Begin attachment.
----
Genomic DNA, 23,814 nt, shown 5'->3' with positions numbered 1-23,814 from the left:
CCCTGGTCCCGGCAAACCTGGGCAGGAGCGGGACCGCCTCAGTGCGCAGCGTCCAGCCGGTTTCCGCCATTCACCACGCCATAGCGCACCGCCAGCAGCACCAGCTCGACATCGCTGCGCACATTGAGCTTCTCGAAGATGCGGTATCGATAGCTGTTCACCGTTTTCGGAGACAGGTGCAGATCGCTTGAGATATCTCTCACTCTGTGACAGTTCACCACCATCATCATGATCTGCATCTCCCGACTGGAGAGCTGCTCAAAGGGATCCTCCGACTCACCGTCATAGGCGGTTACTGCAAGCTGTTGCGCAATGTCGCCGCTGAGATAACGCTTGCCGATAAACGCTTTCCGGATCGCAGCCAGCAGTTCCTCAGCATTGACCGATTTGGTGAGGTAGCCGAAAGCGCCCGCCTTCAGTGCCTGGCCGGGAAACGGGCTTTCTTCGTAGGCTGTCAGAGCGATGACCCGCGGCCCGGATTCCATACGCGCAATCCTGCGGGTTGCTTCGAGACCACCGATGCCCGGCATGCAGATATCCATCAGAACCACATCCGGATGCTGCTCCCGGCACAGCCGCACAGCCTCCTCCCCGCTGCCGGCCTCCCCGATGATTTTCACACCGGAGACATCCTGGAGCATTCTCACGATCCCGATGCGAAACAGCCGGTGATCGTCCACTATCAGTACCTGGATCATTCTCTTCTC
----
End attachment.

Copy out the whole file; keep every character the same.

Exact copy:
Genomic DNA, 23,814 nt, shown 5'->3' with positions numbered 1-23,814 from the left:
CCCTGGTCCCGGCAAACCTGGGCAGGAGCGGGACCGCCTCAGTGCGCAGCGTCCAGCCGGTTTCCGCCATTCACCACGCCATAGCGCACCGCCAGCAGCACCAGCTCGACATCGCTGCGCACATTGAGCTTCTCGAAGATGCGGTATCGATAGCTGTTCACCGTTTTCGGAGACAGGTGCAGATCGCTTGAGATATCTCTCACTCTGTGACAGTTCACCACCATCATCATGATCTGCATCTCCCGACTGGAGAGCTGCTCAAAGGGATCCTCCGACTCACCGTCATAGGCGGTTACTGCAAGCTGTTGCGCAATGTCGCCGCTGAGATAACGCTTGCCGATAAACGCTTTCCGGATCGCAGCCAGCAGTTCCTCAGCATTGACCGATTTGGTGAGGTAGCCGAAAGCGCCCGCCTTCAGTGCCTGGCCGGGAAACGGGCTTTCTTCGTAGGCTGTCAGAGCGATGACCCGCGGCCCGGATTCCATACGCGCAATCCTGCGGGTTGCTTCGAGACCACCGATGCCCGGCATGCAGATATCCATCAGAACCACATCCGGATGCTGCTCCCGGCACAGCCGCACAGCCTCCTCCCCGCTGCCGGCCTCCCCGATGATTTTCACACCGGAGACATCCTGGAGCATTCTCACGATCCCGATGCGAAACAGCCGGTGATCGTCCACTATCAGTACCTGGATCATTCTCTTCTC